Go ?No?: A Play in Three Acts
Weekend in October 2011: Man vs. Commodity
My husband is a “Million Mile Flyer” (actual miles flown) on United Airlines. After a bungle on a recent flight, they sent him a certificate to compensate him for their actions. This weekend he attempted to use the certificate, and they not only informed him he had used the certificate before — which he did not — but also refused to research it, and then charged him double. At this point, the audience should get up and leave.
Same weekend in October: Woman vs. the Nordstrom Myth
My mom wanted to return a pair of shoes to Nordstrom Rack. She had neither a box nor a receipt proving where the shoes came from, but we figure we’d give it a shot. We went to the Rack and were told if we showed the credit card they could confirm the purchase, but even so, they didn’t accept worn shoes nor did they accept purchases more than 30 days old. Two strikes against her. The manager took over the transaction. We handed him three credit cards. No luck. He said if we could find any proof of purchase, he would do “something.” Upon returning home, our crack detective team found a purchase on our online statement that we thought was it. The date was February — seven months ago. The manager was still willing to try, which meant going completely against “policy.” While I was pulling on my mom’s shirt saying, “Let’s go, let’s go,” the manager never seemed the least bit annoyed and wanted to make us happy. “No” was not in his language. As the curtain closes, the audience jumps to their feet, applauds and shouts, “Bravo, Nordstrom! Bravo, Martin!” Holly Stiel once wrote a book called “The Wings of ‘No,’” and this demonstrates her tremendous wisdom.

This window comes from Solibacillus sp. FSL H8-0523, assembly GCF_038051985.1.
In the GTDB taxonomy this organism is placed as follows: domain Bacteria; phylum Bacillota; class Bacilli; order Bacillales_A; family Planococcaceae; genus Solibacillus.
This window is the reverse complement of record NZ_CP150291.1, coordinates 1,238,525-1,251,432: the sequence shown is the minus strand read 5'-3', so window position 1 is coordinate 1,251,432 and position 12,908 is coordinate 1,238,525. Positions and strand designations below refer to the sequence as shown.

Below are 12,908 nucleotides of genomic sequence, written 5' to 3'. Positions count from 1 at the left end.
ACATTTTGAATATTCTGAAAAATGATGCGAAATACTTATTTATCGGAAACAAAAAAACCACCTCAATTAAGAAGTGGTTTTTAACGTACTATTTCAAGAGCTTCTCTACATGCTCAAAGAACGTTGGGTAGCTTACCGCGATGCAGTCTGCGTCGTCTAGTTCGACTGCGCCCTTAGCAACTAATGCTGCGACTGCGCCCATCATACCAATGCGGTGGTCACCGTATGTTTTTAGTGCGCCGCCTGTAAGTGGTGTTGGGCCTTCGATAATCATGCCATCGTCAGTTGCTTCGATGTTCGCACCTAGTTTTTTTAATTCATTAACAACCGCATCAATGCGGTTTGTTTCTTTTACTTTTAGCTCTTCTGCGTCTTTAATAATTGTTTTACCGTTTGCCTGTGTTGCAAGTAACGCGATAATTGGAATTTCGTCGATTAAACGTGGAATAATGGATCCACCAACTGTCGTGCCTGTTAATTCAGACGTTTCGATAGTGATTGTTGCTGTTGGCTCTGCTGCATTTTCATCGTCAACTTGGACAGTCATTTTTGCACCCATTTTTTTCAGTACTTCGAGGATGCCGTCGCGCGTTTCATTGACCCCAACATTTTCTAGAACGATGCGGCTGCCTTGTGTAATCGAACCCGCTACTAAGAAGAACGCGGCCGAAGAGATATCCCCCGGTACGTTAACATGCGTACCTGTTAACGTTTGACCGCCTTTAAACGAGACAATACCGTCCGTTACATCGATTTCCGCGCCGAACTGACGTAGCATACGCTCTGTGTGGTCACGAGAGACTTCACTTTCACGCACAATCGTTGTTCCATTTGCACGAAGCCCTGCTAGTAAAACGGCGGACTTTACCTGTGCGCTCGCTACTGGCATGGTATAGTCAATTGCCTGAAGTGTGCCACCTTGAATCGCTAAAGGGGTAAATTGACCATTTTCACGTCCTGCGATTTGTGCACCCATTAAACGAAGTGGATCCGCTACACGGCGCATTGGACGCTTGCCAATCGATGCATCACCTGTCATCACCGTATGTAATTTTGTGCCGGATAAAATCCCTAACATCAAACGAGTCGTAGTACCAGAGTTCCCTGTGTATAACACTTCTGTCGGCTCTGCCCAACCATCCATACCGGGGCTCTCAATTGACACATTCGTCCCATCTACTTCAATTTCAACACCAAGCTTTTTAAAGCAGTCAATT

We certainly would have understood a reasonable policy and donated the shoes to a shelter. Martin could have saved 30 minutes by explaining that with the right amount of apology and compassion he learned in “Training 101.” Instead, Martin pulled his wings out of his jacket — in other words, he gave alternatives to the word “no.” The word “No” applied toward guests, associates and customers usually lands like a prison door shutting. Reaching beyond “no” creates the experiences you say you are after. Good experiences are the opposite of “no.” “No” shuts doors. Anything else opens them.
For those of you who follow my blog, you know where I stand on the Language of Hospitality — how the language we use creates or diminishes results in our profits and hotel experiences.
Experiment with excellence by removing the word “no” from your culture entirely. Watch the great experiences pile up.
Curtain closes. The audience rushes the stage. Flowers are thrown. “Yes,” we have no bananas.